Slaapstad: We are wide awake
Cape Town's financial boss tells Heather Formby why it did not get a clean audit from the auditor general.
In many of South Africa's cities and municipalities, checks and balances have been replaced by cooking the books and, sometimes, the stealing of municipal revenues.
Although this does not apply to the auditor general's 2010-2011 unqualified audit of Cape Town, tarnishing its squeaky-clean record under the Democratic Alliance-led government, it has raised questions about what is going on. Is Cape Town becoming a Polokwane?
According to deputy mayor Ian Neilson, who is also in charge of the city's finances, Cape Town has improved its controls but the auditor general has moved the goalposts.
He said the information in the report was released in January and so it was not new. But the city has taken note of the auditor general's concerns about "administrative irregularities" that put the spotlight on Cape Town's tender process.
Neilson said more controls had been implemented to ensure tender awards were not made to city officials (12 according to the audit), state employees or suppliers on the banned list (one), which were concerns raised by the audit.
Another of the auditor general's concerns was that for 28 out of 572 contracts, the tender advertising period was less than the required 30 days. But Neilson said some people could not count.
"There were no problems with our financial statements or our predetermined objectives. There were legal compliance issues mainly with supply management [tenders, in other words]," he said. "We have subsequently improved controls, such as checking ID numbers against salary databases [to ensure employees were not being awarded tenders]. In the case of awarding tenders to employees of the state, we do not have access to many of the state or parastatal databases which the attorney general can view.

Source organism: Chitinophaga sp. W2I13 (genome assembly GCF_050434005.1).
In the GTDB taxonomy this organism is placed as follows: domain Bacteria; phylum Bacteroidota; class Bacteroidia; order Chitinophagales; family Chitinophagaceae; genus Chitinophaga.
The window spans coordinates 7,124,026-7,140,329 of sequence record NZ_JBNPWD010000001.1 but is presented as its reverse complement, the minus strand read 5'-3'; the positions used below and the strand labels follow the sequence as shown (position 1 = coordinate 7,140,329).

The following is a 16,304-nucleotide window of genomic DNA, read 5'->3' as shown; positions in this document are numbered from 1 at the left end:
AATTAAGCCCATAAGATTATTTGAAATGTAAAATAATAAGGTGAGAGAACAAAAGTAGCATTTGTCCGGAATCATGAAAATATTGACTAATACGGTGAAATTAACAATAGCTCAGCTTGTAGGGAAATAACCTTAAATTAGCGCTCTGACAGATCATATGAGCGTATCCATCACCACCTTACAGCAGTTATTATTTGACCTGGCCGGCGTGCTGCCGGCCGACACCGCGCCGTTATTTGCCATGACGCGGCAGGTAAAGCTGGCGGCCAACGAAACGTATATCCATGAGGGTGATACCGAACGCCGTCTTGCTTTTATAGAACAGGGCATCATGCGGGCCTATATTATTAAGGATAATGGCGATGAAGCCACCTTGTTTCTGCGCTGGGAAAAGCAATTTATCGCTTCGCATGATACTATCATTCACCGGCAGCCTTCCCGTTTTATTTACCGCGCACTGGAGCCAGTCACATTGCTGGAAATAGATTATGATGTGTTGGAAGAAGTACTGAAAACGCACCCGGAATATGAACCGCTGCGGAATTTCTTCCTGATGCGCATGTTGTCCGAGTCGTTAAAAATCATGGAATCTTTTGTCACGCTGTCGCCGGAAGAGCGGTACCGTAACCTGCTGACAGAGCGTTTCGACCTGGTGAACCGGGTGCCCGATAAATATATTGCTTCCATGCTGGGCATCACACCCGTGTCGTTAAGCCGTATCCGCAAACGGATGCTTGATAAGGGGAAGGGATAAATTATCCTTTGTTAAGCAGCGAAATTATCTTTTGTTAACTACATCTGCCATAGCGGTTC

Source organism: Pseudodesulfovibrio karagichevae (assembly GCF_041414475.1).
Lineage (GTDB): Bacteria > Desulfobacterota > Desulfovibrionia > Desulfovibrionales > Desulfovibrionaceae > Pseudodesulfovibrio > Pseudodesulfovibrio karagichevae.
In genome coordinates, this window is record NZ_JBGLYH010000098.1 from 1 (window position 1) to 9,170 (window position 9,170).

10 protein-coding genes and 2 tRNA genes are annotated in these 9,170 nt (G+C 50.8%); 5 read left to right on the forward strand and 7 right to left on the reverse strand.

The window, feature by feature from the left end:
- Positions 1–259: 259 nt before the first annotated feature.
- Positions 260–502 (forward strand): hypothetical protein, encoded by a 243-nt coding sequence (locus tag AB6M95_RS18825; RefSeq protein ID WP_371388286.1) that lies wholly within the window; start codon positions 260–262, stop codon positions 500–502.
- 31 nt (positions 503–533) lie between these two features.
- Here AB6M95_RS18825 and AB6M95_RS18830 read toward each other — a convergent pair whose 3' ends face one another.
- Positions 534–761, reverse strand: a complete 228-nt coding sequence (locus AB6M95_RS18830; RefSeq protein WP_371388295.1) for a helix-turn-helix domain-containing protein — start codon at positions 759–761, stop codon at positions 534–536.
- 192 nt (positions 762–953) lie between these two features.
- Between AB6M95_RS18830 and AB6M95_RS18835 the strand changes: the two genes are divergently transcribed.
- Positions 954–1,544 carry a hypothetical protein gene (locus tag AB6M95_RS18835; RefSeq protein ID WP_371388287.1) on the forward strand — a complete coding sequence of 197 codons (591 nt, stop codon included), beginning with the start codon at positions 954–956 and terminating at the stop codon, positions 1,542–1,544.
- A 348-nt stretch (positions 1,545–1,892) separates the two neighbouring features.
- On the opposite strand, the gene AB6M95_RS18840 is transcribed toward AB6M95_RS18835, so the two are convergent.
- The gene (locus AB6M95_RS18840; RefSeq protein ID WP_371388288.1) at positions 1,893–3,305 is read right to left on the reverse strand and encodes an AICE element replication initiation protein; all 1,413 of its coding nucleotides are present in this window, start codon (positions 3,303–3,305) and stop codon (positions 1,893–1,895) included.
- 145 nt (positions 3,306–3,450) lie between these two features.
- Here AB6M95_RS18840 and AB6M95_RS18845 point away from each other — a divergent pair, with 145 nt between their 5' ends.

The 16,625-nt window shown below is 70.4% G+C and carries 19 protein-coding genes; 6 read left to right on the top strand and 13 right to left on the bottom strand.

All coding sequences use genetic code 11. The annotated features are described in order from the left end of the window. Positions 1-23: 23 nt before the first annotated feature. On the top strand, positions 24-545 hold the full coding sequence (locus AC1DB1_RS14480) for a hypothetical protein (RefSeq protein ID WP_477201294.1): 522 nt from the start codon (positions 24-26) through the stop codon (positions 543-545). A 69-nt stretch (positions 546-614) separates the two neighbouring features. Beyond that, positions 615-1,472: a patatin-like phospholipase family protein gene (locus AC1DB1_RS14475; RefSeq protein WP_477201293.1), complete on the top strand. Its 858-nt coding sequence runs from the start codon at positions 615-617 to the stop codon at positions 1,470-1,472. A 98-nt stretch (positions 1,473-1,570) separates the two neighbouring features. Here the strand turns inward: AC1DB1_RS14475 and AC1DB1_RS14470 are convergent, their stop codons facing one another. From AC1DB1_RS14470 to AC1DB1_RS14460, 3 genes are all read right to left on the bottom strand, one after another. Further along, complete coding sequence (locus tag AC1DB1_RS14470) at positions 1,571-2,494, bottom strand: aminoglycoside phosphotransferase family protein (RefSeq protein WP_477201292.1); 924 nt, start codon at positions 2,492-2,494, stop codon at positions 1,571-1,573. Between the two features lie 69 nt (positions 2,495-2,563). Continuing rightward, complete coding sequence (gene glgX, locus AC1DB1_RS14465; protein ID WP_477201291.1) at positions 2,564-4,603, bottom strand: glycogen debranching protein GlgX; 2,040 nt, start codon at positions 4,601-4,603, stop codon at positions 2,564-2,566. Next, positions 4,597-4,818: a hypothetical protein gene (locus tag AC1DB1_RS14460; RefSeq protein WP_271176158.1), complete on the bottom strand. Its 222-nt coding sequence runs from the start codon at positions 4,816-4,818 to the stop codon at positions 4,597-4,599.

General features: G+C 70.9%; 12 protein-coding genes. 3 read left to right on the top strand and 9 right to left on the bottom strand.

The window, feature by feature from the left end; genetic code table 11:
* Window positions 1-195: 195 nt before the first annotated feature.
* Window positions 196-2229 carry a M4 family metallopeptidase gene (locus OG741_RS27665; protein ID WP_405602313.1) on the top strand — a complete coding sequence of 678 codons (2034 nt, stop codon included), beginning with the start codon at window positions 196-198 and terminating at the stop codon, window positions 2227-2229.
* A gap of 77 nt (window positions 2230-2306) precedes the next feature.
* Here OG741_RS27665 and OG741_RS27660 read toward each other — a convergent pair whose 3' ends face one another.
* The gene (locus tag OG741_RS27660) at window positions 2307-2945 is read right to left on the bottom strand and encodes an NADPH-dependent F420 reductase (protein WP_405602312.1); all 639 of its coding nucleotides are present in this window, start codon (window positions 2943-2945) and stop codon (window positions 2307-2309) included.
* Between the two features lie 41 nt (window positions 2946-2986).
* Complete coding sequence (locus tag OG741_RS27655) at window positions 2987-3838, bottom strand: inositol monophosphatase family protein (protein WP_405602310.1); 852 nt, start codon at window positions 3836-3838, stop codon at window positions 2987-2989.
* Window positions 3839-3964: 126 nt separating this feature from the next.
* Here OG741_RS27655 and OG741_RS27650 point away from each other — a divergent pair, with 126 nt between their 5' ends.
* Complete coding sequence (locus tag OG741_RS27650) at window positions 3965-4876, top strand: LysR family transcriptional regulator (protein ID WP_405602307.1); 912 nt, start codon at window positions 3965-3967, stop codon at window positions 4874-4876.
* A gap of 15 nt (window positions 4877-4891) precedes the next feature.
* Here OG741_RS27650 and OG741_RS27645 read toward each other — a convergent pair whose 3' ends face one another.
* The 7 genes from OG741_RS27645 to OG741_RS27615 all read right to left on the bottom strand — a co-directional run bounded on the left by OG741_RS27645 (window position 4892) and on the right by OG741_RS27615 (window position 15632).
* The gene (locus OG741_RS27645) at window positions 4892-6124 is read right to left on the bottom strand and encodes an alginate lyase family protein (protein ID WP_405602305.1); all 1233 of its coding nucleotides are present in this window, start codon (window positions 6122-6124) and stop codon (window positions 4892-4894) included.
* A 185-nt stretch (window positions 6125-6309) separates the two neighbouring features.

"Although it has been said that Cape Town has regressed in terms of its reporting, it has actually improved. The auditor general just added stricter requirements."
Neilson said Cape Town's 500 to 700 tenders a year were transparent. "We put everything on our website and every tender's progress can be tracked by anyone who wants to look. We have a database of thousands of suppliers who we SMS to alert them to new tenders. Our tender adjudication committee is open to the public.
"We have also introduced a demand plan so tenders are staggered over the year, giving us enough resources to handle each tender proficiently and the ability to plan things better."
He said tenders were awarded for work or goods of more than R200 000; amounts of less than this were considered to be "quotes" and did not have to go out to tender. Quotes were being made long-term contracts to avoid frequent quoting and tenders were becoming "multiyear agreements" to improve efficiency.
"We are becoming far more efficient and our administration is becoming less cumbersome," Neilson said.
Despite the "administrative irregularities" the auditor general identified, Cape Town's finances are still among the best managed in the country, particularly when if it is compared with others such as Johannesburg, where the billing system is in disarray and questions have been asked about its financial stability.
Neilson made Cape Town's success sound simple. "You send out accurate accounts and then you collect the money. If your cash flow is good, you can spend and you can borrow. We don't spend money which we don't have."